CLEVELAND -- Before J.R. Smith made his forgettable debut Wednesday for the Cleveland Cavaliers in their 105-93 loss to the Houston Rockets, the shooting guard vowed to do exactly what his playing position suggests when asked how he plans to adjust to his new team.
"Worse come to worse ... my motto is, 'When in doubt, shoot the ball,'" Smith said before going 0-for-5 in 18 minutes off the bench against the Rockets, albeit with two of his shots better described as heaves to beat the clock. "So when in doubt, I'm going to shoot it, and hopefully that don't catch nobody off guard."
Smith had a smile on his face when he said it, poking fun at his rate of one shot attempt every 2.5 minutes played with the New York Knicks this season.
But the Cavs' brass seemed serious in its belief in the NBA's Sixth Man of the Year Award winner from 2012-13.
Cleveland coach David Blatt had dinner with the newly acquired Smith as well as Iman Shumpert on Tuesday night at Red, the Steakhouse in downtown Cleveland and came away impressed with the pair.
"For me, he's a new and welcomed player on our team," Blatt said of Smith. "I have no preconceived or pre-existing opinion, and I have no doubts about his ability to help us as a basketball player. I had a discussion with him. I can tell you that it was a good and open discussion -- short and to the point."
As for Shumpert, out for the next two to three weeks with a dislocated left shoulder, Blatt called him a "willing defender." Blatt added, "He's a guy that if you say, 'Hey, go stop that guy today,' or 'Today, this guy is your job and tomorrow it may be somebody even better,' he's willing and up to that task."
Cavs general manager David Griffin found himself defending Smith's character when asked about bringing in a player with such a spotty off-court history into the Cavs organization.
"There's always concern when you're adding any piece to your locker room, let alone a piece that, let's call it 'volatile' in his career," Griffin said. "One of the things that we heard from everybody -- players that played with him, coaches that coached him: His issues have never been as a teammate. He competes and his teammates like him because he lays in on the line for him. That's not been his issue.
"Does he take too many shots sometimes in the wrong places? Absolutely. A lot of players do that and have done that. But J.R. comes to battle. He competes on a consistent basis and so that was something that mattered to us. We also looked at the rest of the roster that we have, and we feel like from a human standpoint, J.R. is ready to take the next step, and I think everybody including J.R. would tell you this is a place he can do that.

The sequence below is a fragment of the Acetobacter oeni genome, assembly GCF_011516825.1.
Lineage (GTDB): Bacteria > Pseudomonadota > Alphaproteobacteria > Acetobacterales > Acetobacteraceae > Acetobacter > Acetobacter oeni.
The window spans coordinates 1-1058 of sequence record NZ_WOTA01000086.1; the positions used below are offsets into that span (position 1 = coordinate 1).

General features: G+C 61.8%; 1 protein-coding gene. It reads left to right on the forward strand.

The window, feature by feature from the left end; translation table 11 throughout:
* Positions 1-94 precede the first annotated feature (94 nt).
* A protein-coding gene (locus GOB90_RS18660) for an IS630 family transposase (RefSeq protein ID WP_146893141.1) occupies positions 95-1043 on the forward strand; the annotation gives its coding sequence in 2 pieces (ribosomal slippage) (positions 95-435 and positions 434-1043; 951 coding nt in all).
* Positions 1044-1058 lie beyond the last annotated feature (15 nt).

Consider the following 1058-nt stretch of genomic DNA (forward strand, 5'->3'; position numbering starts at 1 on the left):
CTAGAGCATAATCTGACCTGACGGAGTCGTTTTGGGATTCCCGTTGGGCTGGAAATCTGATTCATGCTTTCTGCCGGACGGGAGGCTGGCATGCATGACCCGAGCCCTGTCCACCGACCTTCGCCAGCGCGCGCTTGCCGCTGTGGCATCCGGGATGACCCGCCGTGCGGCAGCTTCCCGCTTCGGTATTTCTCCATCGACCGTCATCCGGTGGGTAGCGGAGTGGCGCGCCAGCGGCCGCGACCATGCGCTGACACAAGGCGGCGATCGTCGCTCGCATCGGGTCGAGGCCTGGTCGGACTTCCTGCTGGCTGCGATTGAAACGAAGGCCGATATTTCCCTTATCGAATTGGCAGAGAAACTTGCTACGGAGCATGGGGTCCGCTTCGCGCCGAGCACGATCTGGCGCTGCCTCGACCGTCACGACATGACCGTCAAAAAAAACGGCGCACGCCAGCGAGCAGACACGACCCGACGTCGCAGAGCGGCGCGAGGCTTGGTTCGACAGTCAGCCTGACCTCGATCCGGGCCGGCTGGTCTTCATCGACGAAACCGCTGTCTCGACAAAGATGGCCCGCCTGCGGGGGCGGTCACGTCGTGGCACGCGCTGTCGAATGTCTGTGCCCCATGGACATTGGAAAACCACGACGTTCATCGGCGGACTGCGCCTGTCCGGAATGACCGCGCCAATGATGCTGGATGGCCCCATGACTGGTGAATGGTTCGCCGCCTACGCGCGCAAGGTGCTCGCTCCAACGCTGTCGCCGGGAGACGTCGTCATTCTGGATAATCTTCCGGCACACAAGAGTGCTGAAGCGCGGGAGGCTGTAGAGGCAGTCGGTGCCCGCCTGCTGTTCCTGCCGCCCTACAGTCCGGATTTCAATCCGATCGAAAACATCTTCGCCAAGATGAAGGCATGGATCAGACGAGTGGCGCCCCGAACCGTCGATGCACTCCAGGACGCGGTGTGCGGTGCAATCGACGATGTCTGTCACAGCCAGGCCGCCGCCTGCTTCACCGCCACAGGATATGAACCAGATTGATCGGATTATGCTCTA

"So, we think this is the right environment, the right fan base, the right city for him and we took it into account, but there's not a great deal of trepidation on our part now."
Smith also got a stamp of approval from LeBron James, who already had a moniker ready for his new teammate and fellow Dallas Cowboys fan, calling him "Junior" rather than J.R.
"The additions that we had the last couple days I think are going to benefit us a lot," James said. "I think J.R. is a guy who spaces the floor for us, who can create his own shot and a very athletic guy who I think he has 51 playoff games, so that definitely helps us in experience."
"Just a guy to go out there and you put him on the best offensive player and he's going to try to contain him his best way," James said. "He's very capable of doing that, and his offensive game has gotten better year after year. But I kind of see him as Jimmy Butler at some point for our team."
Unable to play, Shumpert was excused from Wednesday's game to take care of off-court details involved with his move from New York to Cleveland. He has yet to address the Cleveland media.
Smith held court with the media corps quite comfortably, however, and was well aware that his reputation preceded him, glibly saying, "I think that's just the tattoos," when a reporter described him as a "colorful" figure.
The reporter then asked Smith to describe himself in his own words.
"Somebody who loves to play, for one," Smith said. "Loves the people he's with. Very family-oriented, whether it's basketball or off the court. I won't say half the things people say about me, but that's just because they don't know me and they only see the bad things I do. They never see the good things I do. And that's fine. It is what it is. My people know where my heart is."